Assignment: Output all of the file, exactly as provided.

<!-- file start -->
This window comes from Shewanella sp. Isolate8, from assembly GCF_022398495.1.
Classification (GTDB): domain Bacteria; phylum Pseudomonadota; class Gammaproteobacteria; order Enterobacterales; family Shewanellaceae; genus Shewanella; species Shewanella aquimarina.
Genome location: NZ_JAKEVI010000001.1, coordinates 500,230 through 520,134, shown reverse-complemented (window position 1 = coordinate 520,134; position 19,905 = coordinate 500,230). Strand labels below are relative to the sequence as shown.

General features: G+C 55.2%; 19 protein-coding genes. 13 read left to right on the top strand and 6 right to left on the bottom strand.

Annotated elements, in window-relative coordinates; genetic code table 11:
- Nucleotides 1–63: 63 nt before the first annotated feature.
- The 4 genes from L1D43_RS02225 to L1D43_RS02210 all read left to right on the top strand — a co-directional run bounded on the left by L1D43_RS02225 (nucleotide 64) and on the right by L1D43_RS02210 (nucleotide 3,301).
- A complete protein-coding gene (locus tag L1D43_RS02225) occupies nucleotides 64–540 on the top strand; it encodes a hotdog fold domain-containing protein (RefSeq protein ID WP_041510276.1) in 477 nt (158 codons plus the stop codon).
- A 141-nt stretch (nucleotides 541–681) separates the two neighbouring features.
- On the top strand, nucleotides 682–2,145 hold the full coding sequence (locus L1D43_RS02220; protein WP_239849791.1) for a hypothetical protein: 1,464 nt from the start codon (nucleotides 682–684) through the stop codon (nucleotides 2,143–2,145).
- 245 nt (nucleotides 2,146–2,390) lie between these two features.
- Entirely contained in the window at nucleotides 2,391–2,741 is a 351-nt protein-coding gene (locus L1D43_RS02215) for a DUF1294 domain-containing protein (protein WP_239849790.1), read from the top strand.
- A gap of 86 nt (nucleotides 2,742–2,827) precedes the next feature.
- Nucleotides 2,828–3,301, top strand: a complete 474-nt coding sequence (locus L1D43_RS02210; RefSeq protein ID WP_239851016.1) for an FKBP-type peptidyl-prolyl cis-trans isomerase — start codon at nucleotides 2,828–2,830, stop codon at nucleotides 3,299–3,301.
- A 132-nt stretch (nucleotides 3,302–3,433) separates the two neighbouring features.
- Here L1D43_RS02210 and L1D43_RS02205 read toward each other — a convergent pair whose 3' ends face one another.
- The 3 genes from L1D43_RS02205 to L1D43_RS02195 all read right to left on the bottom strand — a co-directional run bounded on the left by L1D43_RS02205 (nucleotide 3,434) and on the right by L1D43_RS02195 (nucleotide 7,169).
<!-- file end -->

This window comes from Shewanella sp. Isolate8, from assembly GCF_022398495.1.
Classification (GTDB): domain Bacteria; phylum Pseudomonadota; class Gammaproteobacteria; order Enterobacterales; family Shewanellaceae; genus Shewanella; species Shewanella aquimarina.
Genome location: NZ_JAKEVI010000001.1, coordinates 500,230 through 520,134, shown reverse-complemented (window position 1 = coordinate 520,134; position 19,905 = coordinate 500,230). Strand labels below are relative to the sequence as shown.

General features: G+C 55.2%; 19 protein-coding genes. 13 read left to right on the top strand and 6 right to left on the bottom strand.

Annotated elements, in window-relative coordinates; genetic code table 11:
- Nucleotides 1–63: 63 nt before the first annotated feature.
- The 4 genes from L1D43_RS02225 to L1D43_RS02210 all read left to right on the top strand — a co-directional run bounded on the left by L1D43_RS02225 (nucleotide 64) and on the right by L1D43_RS02210 (nucleotide 3,301).
- A complete protein-coding gene (locus tag L1D43_RS02225) occupies nucleotides 64–540 on the top strand; it encodes a hotdog fold domain-containing protein (RefSeq protein ID WP_041510276.1) in 477 nt (158 codons plus the stop codon).
- A 141-nt stretch (nucleotides 541–681) separates the two neighbouring features.
- On the top strand, nucleotides 682–2,145 hold the full coding sequence (locus L1D43_RS02220; protein WP_239849791.1) for a hypothetical protein: 1,464 nt from the start codon (nucleotides 682–684) through the stop codon (nucleotides 2,143–2,145).
- 245 nt (nucleotides 2,146–2,390) lie between these two features.
- Entirely contained in the window at nucleotides 2,391–2,741 is a 351-nt protein-coding gene (locus L1D43_RS02215) for a DUF1294 domain-containing protein (protein WP_239849790.1), read from the top strand.
- A gap of 86 nt (nucleotides 2,742–2,827) precedes the next feature.
- Nucleotides 2,828–3,301, top strand: a complete 474-nt coding sequence (locus L1D43_RS02210; RefSeq protein ID WP_239851016.1) for an FKBP-type peptidyl-prolyl cis-trans isomerase — start codon at nucleotides 2,828–2,830, stop codon at nucleotides 3,299–3,301.
- A 132-nt stretch (nucleotides 3,302–3,433) separates the two neighbouring features.
- Here L1D43_RS02210 and L1D43_RS02205 read toward each other — a convergent pair whose 3' ends face one another.
- The 3 genes from L1D43_RS02205 to L1D43_RS02195 all read right to left on the bottom strand — a co-directional run bounded on the left by L1D43_RS02205 (nucleotide 3,434) and on the right by L1D43_RS02195 (nucleotide 7,169).